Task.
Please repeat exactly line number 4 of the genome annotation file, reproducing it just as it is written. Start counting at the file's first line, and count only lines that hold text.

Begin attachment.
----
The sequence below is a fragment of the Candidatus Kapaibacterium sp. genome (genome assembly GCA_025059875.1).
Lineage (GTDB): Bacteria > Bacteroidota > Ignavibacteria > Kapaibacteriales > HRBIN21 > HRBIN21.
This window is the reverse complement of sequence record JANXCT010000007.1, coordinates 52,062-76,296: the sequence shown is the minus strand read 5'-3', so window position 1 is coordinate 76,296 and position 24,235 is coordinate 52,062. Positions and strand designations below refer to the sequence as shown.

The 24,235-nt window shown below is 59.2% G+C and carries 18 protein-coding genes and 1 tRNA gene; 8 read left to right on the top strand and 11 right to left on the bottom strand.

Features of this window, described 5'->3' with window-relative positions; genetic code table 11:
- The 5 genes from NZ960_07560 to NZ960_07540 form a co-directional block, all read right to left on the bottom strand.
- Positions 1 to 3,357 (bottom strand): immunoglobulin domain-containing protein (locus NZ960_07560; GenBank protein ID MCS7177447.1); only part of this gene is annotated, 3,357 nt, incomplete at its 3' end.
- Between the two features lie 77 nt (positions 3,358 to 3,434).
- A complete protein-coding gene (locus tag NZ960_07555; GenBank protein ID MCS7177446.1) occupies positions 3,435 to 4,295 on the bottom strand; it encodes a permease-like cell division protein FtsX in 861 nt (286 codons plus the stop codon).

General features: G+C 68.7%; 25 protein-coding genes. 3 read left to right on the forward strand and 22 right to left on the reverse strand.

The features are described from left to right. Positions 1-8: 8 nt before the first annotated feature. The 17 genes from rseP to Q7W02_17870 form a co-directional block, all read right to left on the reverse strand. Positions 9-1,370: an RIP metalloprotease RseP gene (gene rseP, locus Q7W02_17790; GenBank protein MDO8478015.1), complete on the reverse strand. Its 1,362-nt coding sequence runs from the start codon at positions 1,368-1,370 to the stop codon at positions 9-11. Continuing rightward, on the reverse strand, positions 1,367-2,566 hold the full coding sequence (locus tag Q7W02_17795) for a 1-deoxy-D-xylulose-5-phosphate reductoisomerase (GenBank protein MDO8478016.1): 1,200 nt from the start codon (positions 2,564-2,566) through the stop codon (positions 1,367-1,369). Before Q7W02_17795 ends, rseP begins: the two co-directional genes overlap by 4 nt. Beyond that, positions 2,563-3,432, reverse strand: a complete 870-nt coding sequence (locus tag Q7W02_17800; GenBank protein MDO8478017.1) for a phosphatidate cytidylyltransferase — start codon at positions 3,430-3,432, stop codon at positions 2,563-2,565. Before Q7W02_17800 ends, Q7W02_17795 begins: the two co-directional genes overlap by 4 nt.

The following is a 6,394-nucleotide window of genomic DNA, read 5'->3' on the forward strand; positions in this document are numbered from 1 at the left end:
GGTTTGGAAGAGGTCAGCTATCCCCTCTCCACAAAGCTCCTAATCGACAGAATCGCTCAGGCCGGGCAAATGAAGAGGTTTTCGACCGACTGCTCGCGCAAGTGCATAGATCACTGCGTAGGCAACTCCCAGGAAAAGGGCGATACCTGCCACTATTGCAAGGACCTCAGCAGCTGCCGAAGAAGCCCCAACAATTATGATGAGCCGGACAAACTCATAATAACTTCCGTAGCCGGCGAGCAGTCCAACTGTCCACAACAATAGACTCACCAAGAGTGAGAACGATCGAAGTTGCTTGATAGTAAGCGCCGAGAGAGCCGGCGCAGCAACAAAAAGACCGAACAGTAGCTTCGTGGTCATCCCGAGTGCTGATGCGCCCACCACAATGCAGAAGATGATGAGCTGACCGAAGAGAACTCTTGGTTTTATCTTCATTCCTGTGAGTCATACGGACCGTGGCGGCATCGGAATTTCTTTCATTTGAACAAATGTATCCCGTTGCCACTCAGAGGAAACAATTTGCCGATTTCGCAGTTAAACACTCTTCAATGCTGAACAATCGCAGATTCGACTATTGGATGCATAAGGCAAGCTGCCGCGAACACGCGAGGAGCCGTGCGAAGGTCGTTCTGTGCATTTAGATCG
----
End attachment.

The 24,235-nt window shown below is 59.2% G+C and carries 18 protein-coding genes and 1 tRNA gene; 8 read left to right on the top strand and 11 right to left on the bottom strand.